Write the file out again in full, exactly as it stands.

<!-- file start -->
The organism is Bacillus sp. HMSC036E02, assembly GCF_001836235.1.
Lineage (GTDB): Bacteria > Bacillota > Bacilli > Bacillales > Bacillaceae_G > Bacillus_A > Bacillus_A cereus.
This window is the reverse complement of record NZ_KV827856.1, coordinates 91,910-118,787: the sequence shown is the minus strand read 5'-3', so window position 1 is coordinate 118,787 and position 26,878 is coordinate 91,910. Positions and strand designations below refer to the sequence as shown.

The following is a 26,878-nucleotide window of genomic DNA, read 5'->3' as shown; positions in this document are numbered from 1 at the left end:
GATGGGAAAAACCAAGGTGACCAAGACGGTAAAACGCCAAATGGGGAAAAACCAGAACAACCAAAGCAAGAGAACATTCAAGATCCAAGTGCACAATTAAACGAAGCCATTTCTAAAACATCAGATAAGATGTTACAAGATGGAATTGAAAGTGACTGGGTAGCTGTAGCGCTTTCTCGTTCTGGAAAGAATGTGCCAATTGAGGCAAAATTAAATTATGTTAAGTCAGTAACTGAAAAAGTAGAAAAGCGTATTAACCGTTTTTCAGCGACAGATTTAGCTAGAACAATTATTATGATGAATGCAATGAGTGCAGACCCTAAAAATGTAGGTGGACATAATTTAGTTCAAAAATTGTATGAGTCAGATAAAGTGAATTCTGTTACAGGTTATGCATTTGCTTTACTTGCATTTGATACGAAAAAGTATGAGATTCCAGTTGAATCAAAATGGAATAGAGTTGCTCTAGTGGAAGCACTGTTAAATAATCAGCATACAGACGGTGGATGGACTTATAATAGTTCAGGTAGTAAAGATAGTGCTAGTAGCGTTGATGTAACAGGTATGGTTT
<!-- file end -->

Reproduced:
The organism is Bacillus sp. HMSC036E02, assembly GCF_001836235.1.
Lineage (GTDB): Bacteria > Bacillota > Bacilli > Bacillales > Bacillaceae_G > Bacillus_A > Bacillus_A cereus.
This window is the reverse complement of record NZ_KV827856.1, coordinates 91,910-118,787: the sequence shown is the minus strand read 5'-3', so window position 1 is coordinate 118,787 and position 26,878 is coordinate 91,910. Positions and strand designations below refer to the sequence as shown.

The following is a 26,878-nucleotide window of genomic DNA, read 5'->3' as shown; positions in this document are numbered from 1 at the left end:
GATGGGAAAAACCAAGGTGACCAAGACGGTAAAACGCCAAATGGGGAAAAACCAGAACAACCAAAGCAAGAGAACATTCAAGATCCAAGTGCACAATTAAACGAAGCCATTTCTAAAACATCAGATAAGATGTTACAAGATGGAATTGAAAGTGACTGGGTAGCTGTAGCGCTTTCTCGTTCTGGAAAGAATGTGCCAATTGAGGCAAAATTAAATTATGTTAAGTCAGTAACTGAAAAAGTAGAAAAGCGTATTAACCGTTTTTCAGCGACAGATTTAGCTAGAACAATTATTATGATGAATGCAATGAGTGCAGACCCTAAAAATGTAGGTGGACATAATTTAGTTCAAAAATTGTATGAGTCAGATAAAGTGAATTCTGTTACAGGTTATGCATTTGCTTTACTTGCATTTGATACGAAAAAGTATGAGATTCCAGTTGAATCAAAATGGAATAGAGTTGCTCTAGTGGAAGCACTGTTAAATAATCAGCATACAGACGGTGGATGGACTTATAATAGTTCAGGTAGTAAAGATAGTGCTAGTAGCGTTGATGTAACAGGTATGGTTT